The future of the euro in the hands of Italy's new leader

Mario Monti takes office as Berlusconi plots a bizarre political comeback

Milan

Mario Monti was appointed the new Prime Minister of Italy last night, succeeding Silvio Berlusconi and beginning the unenviable task of hauling Italy – and the euro – back from the brink.

Confirmation of the unelected Mr Monti's appointment came hours before financial markets opened this morning, when Italy will attempt to sell another €3bn (£2.57bn) of bonds. In his first address as Italy's premier, he said that the embattled country needed to work together to give its children a "concrete future".

Mr Berlusconi resigned on Saturday evening after Italy's lower house of parliament voted through a package of deep spending cuts and tough economic reforms. After his resignation, he slipped out of the presidential palace through a side door in order to avoid hundreds of hecklers.

His departure paved the way for President Giorgio Napolitano to install a technocratic government led by Mr Monti, a 68-year-old former EU Competition Commissioner, which must not only implement cuts and labour reforms but must consider extending them to curb market pressure on Italy's $1.9trn (£1.18trn) of debts.

Initial resistance to an unelected technocrat running the country had subsided yesterday afternoon, with more MPs in Mr Berlusconi's People of Freedom (PDL) party coming round to the idea of a stop-gap Monti premiership.

As talks continued in Rome between the head of state and main political parties, the negotiations appeared to centre on how many cabinet posts Mr Monti would give to established political figures rather than academics or financiers. The PDL was pressing for the inclusion of Gianni Letta, Mr Berlusconi's political fixer. But this appeared less likely after centre-left parties objected.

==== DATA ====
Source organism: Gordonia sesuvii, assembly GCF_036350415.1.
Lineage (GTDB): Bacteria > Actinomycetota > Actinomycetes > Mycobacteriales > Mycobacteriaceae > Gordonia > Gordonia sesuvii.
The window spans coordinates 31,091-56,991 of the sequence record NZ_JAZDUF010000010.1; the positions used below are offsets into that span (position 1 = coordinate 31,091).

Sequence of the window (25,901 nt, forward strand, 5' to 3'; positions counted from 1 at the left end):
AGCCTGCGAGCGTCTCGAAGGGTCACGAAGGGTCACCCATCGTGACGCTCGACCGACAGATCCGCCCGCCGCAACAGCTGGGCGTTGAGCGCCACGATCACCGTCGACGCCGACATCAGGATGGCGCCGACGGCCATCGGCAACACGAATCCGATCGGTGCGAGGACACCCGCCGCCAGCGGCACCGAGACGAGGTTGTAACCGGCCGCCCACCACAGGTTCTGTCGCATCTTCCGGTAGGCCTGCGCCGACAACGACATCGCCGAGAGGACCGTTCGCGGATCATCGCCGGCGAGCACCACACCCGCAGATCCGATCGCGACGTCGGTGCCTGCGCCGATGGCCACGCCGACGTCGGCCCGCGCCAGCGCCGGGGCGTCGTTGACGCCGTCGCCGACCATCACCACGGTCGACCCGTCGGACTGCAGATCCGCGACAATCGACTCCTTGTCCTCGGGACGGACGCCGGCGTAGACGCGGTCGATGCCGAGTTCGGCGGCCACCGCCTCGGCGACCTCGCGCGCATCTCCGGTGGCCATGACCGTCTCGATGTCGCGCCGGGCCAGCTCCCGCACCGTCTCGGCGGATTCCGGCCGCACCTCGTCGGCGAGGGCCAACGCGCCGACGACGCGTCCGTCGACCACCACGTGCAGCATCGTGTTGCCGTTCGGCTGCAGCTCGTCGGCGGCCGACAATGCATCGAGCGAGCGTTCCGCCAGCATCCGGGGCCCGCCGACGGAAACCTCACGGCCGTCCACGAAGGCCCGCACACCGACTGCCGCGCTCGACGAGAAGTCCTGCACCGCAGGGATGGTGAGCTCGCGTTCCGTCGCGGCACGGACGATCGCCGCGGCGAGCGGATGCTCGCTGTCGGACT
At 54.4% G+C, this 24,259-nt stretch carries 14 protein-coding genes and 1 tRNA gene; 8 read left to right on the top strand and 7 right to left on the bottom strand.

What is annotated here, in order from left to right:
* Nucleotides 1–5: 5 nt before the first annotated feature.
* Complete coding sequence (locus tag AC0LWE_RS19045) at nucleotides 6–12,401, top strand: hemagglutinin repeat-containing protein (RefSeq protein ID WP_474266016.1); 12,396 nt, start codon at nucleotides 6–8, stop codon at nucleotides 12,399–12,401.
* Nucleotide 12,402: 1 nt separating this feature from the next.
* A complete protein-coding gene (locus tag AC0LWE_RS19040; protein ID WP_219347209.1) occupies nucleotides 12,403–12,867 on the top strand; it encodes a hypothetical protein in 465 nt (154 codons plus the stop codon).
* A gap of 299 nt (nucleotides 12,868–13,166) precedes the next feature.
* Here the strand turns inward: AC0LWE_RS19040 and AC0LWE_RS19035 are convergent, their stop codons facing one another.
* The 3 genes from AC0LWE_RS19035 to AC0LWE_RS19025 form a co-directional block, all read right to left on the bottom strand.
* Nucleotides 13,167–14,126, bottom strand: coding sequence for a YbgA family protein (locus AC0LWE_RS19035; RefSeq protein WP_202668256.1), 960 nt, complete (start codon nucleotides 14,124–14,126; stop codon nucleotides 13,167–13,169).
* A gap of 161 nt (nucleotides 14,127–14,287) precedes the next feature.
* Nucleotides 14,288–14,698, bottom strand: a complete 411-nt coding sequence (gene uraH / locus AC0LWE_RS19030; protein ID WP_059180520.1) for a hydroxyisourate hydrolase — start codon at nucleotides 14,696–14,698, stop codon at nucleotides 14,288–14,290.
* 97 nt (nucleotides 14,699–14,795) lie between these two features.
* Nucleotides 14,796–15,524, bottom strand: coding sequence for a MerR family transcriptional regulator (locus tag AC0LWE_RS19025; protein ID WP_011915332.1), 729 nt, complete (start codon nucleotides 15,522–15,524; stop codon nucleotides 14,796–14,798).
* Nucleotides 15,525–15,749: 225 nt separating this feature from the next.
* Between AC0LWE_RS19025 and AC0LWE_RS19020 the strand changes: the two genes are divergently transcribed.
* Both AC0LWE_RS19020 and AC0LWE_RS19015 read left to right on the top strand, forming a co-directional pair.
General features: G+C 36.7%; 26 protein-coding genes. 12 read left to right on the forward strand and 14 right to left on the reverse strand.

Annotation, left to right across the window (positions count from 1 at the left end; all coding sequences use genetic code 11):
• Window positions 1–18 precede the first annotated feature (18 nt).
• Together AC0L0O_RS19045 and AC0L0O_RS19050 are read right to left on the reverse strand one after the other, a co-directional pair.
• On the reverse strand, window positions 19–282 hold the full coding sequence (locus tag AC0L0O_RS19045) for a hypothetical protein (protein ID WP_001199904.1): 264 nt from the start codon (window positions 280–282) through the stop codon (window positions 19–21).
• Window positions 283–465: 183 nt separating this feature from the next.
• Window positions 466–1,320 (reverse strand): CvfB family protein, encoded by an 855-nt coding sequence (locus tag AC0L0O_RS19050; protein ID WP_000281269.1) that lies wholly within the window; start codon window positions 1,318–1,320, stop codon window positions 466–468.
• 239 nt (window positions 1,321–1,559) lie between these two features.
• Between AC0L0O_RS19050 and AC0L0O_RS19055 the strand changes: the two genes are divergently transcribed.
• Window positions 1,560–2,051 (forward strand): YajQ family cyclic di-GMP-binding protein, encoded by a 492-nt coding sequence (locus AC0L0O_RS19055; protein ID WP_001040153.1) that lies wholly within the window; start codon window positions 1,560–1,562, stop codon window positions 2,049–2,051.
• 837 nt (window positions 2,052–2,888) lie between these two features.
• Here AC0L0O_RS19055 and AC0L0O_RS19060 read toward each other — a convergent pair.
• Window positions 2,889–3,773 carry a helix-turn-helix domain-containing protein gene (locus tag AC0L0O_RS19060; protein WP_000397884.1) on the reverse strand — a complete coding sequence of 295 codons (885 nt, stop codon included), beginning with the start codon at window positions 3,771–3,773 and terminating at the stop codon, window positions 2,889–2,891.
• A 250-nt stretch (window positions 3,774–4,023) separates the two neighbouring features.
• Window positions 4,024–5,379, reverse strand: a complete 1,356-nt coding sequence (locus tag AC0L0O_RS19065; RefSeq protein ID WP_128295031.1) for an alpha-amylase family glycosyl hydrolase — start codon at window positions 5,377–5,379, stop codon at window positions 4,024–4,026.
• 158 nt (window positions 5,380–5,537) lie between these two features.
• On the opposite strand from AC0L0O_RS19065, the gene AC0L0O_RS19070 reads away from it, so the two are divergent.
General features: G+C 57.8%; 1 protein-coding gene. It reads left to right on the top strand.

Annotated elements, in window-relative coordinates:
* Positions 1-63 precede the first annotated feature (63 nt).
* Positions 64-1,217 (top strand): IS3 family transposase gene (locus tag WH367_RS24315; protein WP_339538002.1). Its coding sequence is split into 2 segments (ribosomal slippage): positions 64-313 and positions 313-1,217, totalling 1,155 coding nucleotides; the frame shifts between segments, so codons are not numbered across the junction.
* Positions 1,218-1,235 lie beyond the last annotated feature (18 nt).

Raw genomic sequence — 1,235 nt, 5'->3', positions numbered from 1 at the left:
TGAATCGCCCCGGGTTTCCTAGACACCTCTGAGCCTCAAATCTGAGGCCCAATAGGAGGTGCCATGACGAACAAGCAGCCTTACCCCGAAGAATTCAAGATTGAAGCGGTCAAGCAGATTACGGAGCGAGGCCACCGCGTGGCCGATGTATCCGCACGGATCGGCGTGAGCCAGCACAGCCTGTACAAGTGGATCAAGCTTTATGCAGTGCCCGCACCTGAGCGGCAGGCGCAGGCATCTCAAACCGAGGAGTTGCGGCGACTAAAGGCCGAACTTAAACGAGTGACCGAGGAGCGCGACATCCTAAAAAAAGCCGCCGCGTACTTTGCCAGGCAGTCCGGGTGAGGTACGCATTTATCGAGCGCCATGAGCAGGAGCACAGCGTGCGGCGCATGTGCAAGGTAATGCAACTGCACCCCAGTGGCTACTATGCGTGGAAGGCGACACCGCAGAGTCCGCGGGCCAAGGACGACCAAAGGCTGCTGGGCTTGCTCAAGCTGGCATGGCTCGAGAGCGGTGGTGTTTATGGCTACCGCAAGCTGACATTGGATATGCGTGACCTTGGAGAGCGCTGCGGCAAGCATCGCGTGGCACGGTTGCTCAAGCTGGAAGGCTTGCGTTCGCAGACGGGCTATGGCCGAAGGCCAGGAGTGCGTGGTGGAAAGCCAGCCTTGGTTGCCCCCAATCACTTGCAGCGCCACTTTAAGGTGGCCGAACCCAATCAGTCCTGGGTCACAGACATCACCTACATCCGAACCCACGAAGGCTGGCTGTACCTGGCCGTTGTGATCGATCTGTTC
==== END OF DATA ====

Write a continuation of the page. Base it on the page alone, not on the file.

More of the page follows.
Mr Monti, who gained a reputation for toughness at the EU, was asked yesterday whether he was excited at the prospect of being Italy's next premier. He responded obliquely: "Have you noticed what a beautiful day it is?"

Opposition MPs said the end of Mr Berlusconi's controversial 17-year political career marked a "new dawn".

The Adnkronos news agency reported that Mr Berlusconi had offered Mr Monti the support of all his PDL MPs, in exchange for guarantees on justice legislation – the clear implication being that Mr Berlusconi was hoping for pledges on criminal law that might help him escape convictions in his ongoing trials. Mr Monti refused the offer, the report said. Mr Berlusconi is due in court on 21 November in a bribery case.

Incredibly, there was even a suggestion the 75-year-old Mr Berlusconi may try and resurrect his political career. In a message to a meeting of a minor right-wing party, the former Prime Minister said: "I share your spirit and I hope to resume with you the path of government."

The new leader was appointed despite the opposition of the PDL's former coalition ally, the right-wing Northern League. Umberto Bossi, a long-time ally of Mr Berlusconi, said his party won't yet back any Monti-led government. "For now, we said 'No.' Then we'll see the programme and decide in due course," he said.

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